Under its covers, the Portege M930 plays host to an Intel Core i5 processor, 4 GB RAM, 256 GB hard disk drive, along with a display size of 13.1 inches packing in 1280 x 800 pixels. Of all the netbook specs, one aspect that makes the Portege M930 so special is the manner in which it transforms from a netbook to a tablet device running Windows 8.
One just has to push the screen until it is facing the other way round and then fold it down over the keyboard. This swivel action is sturdier than the sliding action type mechanism seen on other such convertible devices such as the Asus Eee Pad Slider or the Samsung Series 7 Slider.
However, at 4.2 pounds, it is well out of the ultrabook segment. That’s a big disadvantage with the Portege M930, as it almost rules out one-handed tablet operation. Further, the device can also be cumbersome for use as a netbook as well, since a narrow keyboard has rendered the touchpad to just the right edge of the keyboard. But then, the Portege M930 does offer an array of ports that one might expect of a netbook.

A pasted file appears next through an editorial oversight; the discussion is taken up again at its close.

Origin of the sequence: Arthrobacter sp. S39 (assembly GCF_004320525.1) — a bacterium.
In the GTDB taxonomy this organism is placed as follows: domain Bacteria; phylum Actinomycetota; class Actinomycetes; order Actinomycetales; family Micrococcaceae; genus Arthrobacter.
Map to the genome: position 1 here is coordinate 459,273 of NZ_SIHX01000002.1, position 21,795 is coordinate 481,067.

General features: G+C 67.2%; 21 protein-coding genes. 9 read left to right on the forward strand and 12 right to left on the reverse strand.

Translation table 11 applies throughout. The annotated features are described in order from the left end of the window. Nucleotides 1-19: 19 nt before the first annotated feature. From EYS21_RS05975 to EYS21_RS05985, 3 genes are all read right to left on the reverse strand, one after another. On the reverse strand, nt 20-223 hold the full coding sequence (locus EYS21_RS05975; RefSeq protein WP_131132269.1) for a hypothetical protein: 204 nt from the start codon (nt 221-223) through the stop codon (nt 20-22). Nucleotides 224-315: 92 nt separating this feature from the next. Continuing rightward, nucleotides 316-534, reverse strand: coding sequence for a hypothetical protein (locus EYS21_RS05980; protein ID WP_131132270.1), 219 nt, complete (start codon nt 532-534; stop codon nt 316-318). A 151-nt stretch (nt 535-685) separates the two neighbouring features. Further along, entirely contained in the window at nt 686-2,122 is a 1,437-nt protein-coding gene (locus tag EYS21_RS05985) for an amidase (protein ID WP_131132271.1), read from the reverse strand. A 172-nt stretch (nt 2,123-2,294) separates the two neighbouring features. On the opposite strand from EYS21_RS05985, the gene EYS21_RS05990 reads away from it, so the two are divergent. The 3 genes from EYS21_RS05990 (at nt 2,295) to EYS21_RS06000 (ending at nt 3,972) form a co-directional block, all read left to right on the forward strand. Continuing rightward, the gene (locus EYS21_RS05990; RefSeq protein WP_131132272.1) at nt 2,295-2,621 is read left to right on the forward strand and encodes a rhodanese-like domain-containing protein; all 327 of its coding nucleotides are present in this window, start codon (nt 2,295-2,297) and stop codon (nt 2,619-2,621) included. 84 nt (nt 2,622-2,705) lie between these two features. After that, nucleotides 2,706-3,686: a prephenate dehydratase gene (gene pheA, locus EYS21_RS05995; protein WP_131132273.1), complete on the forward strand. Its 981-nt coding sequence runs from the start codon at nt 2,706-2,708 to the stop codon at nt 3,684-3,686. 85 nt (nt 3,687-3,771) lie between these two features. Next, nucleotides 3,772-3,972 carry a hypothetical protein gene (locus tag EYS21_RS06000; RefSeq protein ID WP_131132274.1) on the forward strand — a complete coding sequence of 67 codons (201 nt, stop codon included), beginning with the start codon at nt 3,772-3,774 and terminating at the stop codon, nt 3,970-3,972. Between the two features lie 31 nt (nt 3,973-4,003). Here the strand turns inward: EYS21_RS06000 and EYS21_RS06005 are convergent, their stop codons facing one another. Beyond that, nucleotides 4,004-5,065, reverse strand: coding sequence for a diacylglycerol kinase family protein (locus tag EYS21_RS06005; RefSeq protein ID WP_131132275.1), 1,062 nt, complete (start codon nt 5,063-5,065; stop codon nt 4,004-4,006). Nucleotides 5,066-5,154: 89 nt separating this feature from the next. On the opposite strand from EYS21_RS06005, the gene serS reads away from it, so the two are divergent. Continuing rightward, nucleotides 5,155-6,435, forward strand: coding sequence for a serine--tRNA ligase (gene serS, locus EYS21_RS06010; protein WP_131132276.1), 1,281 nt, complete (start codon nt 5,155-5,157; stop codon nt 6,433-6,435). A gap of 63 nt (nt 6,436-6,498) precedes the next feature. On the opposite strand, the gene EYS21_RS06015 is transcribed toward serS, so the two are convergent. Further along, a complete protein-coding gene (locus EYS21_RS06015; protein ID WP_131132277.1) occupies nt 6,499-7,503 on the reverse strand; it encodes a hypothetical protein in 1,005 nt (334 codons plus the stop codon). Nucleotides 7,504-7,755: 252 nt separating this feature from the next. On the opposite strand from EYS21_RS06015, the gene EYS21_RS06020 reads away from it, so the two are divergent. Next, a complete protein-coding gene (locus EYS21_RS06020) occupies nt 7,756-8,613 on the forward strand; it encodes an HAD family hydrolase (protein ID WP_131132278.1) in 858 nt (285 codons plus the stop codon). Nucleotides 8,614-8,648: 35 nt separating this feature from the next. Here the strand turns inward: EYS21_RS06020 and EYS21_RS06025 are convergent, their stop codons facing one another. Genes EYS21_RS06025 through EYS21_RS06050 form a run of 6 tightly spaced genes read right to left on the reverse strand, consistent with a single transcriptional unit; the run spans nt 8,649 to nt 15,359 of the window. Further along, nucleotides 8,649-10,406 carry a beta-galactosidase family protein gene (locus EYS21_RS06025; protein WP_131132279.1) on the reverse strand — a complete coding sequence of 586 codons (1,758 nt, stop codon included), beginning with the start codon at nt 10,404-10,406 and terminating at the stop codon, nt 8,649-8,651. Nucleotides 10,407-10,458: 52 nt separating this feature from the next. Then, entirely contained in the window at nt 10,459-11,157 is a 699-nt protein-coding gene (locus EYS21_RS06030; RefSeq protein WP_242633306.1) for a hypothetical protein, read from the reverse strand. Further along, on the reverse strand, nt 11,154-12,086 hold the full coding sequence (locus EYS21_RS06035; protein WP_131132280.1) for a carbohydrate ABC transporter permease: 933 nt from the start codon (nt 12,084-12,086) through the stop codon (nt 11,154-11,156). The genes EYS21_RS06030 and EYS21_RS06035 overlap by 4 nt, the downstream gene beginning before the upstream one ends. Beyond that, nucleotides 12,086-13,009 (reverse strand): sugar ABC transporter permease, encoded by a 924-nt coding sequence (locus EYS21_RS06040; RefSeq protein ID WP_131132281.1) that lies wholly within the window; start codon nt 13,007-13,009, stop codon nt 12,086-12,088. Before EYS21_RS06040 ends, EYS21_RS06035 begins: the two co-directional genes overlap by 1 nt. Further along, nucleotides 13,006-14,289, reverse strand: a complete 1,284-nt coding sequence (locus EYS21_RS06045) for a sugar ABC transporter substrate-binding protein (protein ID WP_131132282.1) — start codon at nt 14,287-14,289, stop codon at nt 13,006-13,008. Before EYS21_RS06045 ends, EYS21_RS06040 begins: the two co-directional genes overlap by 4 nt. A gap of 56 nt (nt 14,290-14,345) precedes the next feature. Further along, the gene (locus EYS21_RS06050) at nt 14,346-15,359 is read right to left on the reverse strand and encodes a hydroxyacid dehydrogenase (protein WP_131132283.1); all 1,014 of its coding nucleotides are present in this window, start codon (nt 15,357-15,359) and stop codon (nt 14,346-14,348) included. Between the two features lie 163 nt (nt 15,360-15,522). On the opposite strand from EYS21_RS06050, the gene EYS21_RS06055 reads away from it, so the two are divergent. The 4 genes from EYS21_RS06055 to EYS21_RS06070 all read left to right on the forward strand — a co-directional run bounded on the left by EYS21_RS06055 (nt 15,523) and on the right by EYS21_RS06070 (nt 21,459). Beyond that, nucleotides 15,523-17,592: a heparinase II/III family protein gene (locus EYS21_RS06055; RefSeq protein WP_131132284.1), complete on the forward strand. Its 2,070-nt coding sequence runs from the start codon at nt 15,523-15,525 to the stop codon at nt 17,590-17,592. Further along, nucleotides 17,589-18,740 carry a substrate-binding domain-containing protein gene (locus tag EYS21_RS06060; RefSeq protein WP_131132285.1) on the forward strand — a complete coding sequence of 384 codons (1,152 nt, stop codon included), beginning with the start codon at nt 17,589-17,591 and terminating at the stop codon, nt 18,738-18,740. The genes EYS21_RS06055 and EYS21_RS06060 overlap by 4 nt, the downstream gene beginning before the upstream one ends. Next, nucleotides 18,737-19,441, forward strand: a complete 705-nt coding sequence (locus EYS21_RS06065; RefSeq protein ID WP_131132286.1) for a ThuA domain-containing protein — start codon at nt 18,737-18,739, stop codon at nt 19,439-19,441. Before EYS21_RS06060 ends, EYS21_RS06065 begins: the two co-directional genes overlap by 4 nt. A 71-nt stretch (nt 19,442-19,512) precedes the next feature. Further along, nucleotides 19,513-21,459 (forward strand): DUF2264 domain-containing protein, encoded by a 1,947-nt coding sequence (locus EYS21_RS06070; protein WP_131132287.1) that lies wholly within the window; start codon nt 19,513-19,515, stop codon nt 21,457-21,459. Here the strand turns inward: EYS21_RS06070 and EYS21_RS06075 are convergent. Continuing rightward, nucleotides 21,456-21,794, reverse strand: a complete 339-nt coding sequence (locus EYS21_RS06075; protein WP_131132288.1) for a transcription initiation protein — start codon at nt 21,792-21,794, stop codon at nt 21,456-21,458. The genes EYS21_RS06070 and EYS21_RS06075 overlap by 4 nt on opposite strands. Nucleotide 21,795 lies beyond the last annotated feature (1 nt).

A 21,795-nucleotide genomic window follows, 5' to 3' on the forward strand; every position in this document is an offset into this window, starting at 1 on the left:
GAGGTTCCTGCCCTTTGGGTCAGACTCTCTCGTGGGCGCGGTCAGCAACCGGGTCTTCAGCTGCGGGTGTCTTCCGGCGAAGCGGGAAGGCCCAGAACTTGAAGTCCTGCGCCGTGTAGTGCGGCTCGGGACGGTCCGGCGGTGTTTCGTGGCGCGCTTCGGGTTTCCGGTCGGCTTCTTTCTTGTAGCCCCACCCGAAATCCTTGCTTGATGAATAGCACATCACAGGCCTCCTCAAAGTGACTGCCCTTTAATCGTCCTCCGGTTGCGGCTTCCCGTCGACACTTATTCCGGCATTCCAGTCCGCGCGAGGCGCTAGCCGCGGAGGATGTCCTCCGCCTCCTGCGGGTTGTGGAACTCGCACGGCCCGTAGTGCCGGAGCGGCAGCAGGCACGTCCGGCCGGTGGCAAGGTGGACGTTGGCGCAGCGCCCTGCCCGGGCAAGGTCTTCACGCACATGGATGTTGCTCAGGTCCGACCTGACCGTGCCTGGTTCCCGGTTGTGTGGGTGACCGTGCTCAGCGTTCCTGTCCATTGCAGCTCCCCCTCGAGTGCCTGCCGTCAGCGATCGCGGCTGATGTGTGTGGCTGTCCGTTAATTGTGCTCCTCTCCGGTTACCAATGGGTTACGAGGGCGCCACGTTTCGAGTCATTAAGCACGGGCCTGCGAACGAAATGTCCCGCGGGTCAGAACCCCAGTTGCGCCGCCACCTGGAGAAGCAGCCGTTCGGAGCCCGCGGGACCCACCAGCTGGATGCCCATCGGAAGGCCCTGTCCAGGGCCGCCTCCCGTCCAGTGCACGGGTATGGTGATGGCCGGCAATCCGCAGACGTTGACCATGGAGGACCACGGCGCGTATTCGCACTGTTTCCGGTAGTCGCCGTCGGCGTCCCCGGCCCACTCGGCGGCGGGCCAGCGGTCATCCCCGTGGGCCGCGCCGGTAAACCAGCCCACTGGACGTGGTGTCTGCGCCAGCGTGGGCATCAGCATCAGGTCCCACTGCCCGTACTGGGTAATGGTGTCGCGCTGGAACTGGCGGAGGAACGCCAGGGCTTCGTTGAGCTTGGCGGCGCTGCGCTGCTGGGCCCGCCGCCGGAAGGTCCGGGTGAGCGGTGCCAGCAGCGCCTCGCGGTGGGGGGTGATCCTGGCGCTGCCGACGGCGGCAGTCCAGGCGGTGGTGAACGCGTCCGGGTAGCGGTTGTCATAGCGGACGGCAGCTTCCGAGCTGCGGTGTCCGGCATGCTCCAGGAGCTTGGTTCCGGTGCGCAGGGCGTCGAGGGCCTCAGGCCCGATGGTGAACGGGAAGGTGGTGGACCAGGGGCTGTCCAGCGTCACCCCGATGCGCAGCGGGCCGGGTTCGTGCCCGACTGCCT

However, the Portege M930 is still far from being a market ready product as the prototype on display at the CES was only responding to stylus inputs and not finger touches. So its isn’t too surprising neither Toshiba nor Microsoft are offering a launch window or expected price range. But then, not all products revealed at the CES go on to reach markets. The Samsung Series 7 Slider is one such.
via the verge
CES is officially over and we had a great time in Las Vegas checking out the latest e-readers and tablets! This year there was not many pure e-ink readers being shown off but we did see a number that tickled our fancy. Two of the best we saw that made our Best of Show list was the Cybook Odyssey by Bookeen and Jetbook Color by Ectaco! This year it was tremendously evident that the tablet computer industry continues to grow and many companies refined existing products and released new ones. Motorola was showing off the Droid Xyboard and Samsung drew crowds with the Samsung Galaxy Tab 7.7 LTE.
Obviously at CES more then just e-readers and tablets were in attendance and that is the core of our daily coverage of the industry, but being a tech geek at heart, we put together a comprehensive video that shows you ALL of our selections from various categories. Brands such as Samsung, LG, Green Book, and many more made the final cut! Check out the video below for our CES Wrap up and get a sense what we saw during the last week at the convention.